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True or False? Accreditation Trivia

1/13: In order to be accredited, I must employ credentialed technicians.

You are correct!
While AAHA encourages practices to have credentialed technicians because we recognize the skills and knowledge they bring to the profession, it is not required to be accredited.

The answer is False.
AAHA encourages practices to have credentialed technicians because we recognize the skills and knowledge they bring; however, it is not required to be AAHA accredited.

2/13: I have to become a member before I can find out what the standards are all about.



You are correct!
We can provide you with access to the AAHA Standards of Accreditation in an online self-evaluation tool so you can view the standards and self-score your practice. Give us a call and we’ll set it up!

The answer is False.
We can provide nonmembers access to a free, online self-evaluation tool that lets you view the standards and self-score your hospital. The standards are customized to your practice and all answers are saved in case you decide to move forward. You may be closer than you think to achieving accreditation!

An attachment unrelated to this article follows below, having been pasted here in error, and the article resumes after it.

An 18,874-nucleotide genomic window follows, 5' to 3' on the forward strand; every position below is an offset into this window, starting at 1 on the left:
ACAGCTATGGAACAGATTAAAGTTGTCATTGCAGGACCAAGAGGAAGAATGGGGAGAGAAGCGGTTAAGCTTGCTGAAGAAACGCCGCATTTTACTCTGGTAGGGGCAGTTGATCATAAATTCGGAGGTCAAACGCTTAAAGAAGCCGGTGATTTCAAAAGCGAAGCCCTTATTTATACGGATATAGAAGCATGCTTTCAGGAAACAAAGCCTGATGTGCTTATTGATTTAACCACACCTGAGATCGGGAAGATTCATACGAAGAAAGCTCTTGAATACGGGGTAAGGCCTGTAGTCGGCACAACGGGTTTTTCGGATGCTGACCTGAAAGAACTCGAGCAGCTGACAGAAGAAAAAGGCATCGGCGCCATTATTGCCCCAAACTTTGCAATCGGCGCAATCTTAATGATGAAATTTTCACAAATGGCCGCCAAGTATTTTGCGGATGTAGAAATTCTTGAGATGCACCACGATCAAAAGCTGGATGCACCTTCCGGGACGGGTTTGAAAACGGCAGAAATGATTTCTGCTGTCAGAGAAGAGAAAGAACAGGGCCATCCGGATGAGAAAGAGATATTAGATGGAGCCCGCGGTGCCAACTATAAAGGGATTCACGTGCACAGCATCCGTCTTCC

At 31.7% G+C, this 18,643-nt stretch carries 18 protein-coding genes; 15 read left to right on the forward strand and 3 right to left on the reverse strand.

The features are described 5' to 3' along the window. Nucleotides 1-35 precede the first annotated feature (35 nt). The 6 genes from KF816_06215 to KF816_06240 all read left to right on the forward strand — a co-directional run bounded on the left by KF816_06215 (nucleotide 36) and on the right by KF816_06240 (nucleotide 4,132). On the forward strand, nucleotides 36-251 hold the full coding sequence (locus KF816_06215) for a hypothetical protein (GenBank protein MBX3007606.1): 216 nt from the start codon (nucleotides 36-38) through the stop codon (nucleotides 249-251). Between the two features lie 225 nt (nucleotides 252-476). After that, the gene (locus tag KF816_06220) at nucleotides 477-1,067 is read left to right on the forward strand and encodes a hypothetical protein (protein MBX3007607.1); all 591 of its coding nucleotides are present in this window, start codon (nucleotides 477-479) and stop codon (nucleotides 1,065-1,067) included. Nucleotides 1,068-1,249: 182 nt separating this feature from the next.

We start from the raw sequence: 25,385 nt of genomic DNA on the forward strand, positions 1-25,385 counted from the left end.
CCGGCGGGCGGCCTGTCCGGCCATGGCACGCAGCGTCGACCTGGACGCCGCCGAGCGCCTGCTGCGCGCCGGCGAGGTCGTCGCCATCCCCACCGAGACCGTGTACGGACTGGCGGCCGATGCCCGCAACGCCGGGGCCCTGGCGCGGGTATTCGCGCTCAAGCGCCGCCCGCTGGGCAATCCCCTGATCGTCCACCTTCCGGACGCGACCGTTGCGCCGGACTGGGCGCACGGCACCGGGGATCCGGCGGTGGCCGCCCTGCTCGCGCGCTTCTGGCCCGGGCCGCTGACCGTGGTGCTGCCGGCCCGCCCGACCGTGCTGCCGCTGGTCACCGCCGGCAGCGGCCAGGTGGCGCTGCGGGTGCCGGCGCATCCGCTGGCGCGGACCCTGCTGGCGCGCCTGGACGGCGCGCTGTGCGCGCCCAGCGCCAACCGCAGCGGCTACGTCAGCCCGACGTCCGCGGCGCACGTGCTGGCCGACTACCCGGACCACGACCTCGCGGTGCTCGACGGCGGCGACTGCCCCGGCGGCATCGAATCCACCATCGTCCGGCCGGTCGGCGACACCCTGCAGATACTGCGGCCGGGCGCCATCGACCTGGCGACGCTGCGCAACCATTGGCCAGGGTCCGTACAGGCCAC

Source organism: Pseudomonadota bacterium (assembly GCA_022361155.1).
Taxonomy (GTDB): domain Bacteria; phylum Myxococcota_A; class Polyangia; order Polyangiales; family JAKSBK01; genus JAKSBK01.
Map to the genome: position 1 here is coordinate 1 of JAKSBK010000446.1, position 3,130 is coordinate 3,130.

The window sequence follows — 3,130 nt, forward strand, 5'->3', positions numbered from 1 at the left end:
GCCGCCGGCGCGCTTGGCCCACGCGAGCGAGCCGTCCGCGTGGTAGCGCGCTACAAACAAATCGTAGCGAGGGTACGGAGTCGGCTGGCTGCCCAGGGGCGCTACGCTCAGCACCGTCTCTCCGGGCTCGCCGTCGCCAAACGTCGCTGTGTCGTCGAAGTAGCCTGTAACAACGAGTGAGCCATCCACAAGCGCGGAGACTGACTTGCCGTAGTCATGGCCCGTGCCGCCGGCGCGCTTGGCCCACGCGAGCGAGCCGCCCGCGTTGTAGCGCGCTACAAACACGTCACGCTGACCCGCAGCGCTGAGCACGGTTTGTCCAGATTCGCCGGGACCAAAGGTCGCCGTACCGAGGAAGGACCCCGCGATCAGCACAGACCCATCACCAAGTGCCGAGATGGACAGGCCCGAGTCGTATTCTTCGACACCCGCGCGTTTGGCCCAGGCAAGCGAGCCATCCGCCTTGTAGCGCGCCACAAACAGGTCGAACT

3/13: I'm too busy and will never have time to be 100% ready.



You are correct!
The timeframe for moving forward is up to you. If you involve your team and don’t try to do it all yourself your outcome will be enhanced and your team filled with pride. We provide personalized coaching for your team and resources to help you every step of the way.

The answer is False.
You don’t have to be 100% ready – your timeframe is entirely up to you! We provide personalized coaching for your team and resources to help you every step of the way.

4/13: Our practice must have a single purpose surgical suite.



You are correct!
Surgery suites should be set aside and used only for aseptic surgical procedures. Only equipment and supplies used specifically for aseptic surgical procedures should be stored in the surgery suite. Doors should be closed and traffic limited in and out of the surgical suite. This is one of the mandatory standards that must be met to be eligible for accreditation.

The answer is True.